Labour plans green revolution to slash energy prices and win back lost voters

Gordon Brown is planning to use a massive expansion of green energy to win back voters angry at spiralling fuel prices.

They will be offered guaranteed prices for generating their own power that could fund loan schemes to pay for energy-saving technology under plans being finalised by ministers.

The plans are expected to be contained in a major offensive to promote domestic solar and wind power, as well as promoting energy conservation, that will be launched by the Prime Minister next month.

Senior ministers believe the programme will help win over hard-pressed families by offering energy-saving and renewable power packages to cut their fuel bills for good. Under the plans, ministers will agree to a key demand of environmentalists to back so-called "fee-in-tariffs", which offer householders guaranteed premium prices if they sell surplus renewable power back to the national grid.

The idea has been used in Germany to kick-start a dramatic expansion of renewable power in the home, such as domestic wind turbines or electricity-generating solar power, where householders can sell power back to the grid for four times the standard rate for 20 years. The scheme can dramatically reduce payback times for renewable energy, which have proved the major obstacle to their acceptance here.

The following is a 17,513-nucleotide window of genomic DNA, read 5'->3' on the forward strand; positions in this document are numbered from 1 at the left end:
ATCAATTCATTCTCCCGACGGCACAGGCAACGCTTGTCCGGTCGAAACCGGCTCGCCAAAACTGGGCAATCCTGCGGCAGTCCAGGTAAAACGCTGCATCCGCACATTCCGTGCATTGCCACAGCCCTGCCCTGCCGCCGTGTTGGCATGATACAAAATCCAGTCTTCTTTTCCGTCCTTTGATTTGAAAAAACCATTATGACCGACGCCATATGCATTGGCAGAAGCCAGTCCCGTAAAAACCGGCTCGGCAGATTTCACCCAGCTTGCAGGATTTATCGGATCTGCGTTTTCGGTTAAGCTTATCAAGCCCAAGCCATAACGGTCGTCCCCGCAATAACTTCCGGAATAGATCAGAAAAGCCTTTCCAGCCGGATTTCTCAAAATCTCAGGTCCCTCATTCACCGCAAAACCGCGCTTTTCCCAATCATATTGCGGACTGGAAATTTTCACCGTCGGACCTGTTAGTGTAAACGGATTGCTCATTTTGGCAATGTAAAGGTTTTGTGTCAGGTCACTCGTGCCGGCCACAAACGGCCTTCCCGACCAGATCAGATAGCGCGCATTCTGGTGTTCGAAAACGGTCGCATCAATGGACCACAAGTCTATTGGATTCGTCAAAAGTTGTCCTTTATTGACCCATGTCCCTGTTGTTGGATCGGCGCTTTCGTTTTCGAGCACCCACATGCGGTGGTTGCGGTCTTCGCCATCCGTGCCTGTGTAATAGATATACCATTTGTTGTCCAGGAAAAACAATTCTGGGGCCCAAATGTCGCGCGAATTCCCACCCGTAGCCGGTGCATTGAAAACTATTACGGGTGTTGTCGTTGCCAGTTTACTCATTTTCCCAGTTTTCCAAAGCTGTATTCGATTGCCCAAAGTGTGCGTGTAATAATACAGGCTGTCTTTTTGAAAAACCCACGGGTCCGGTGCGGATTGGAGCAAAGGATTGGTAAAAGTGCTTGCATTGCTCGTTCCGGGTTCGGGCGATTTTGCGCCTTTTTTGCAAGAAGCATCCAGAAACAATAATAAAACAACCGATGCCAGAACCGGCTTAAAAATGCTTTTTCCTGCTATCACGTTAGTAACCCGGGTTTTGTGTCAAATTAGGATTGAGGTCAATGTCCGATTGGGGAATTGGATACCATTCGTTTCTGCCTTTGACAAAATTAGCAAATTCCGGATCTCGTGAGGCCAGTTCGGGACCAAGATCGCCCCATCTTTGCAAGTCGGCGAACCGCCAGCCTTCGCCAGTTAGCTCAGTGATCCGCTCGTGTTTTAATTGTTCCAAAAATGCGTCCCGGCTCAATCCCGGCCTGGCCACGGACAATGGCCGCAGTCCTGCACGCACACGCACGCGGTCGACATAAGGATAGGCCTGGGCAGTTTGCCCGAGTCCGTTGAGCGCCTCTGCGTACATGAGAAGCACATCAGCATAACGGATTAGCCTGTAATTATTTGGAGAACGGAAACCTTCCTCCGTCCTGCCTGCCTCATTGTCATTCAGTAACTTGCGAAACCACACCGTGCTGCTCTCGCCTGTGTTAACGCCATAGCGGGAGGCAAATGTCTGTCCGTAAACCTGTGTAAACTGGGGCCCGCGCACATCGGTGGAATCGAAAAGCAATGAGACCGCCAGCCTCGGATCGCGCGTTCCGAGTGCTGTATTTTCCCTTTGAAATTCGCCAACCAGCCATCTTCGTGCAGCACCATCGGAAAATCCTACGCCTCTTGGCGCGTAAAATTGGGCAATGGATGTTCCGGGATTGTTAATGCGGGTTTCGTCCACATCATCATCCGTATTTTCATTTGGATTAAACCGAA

Ministers are exploring using guaranteed payments to secure "green homes loans" to pay for energy generating equipment. Other proposals include a scheme to force water companies to help install energy-saving showers and appliances that could cut hot water bills by 60 per cent by reducing waste.

Mr Brown has been buffeted by calls for the Government to row back on green tax measures, such as increases in fuel duties and car tax, in order to throw a lifeline to families suffering the effects of the economic downturn and rising food and fuel prices.

But senior figures in the Government believe they can promote affordable energy-efficiency measures as a way of fighting spiralling prices. One said: "People might think it's too expensive to go green and we can't afford it. We are saying you can go green and cut your fuel bills."

Low income households are already benefiting from energy-efficiency improvements to cut fuel bills under a £1.5bn programme funded by energy companies.

Yesterday environmentalists urged ministers not to abandon green measures as they attempt to deal with the economic downturn.

Friends of the Earth's head of campaigns, Mike Childs, said: "The Government must make it cheaper and easier for people to go green. It must urgently introduce a range of measures to help people save energy, switch to greener energy sources and cut bills. If the UK became a genuine leader in developing a low carbon economy, the economic and employment benefits would be huge."

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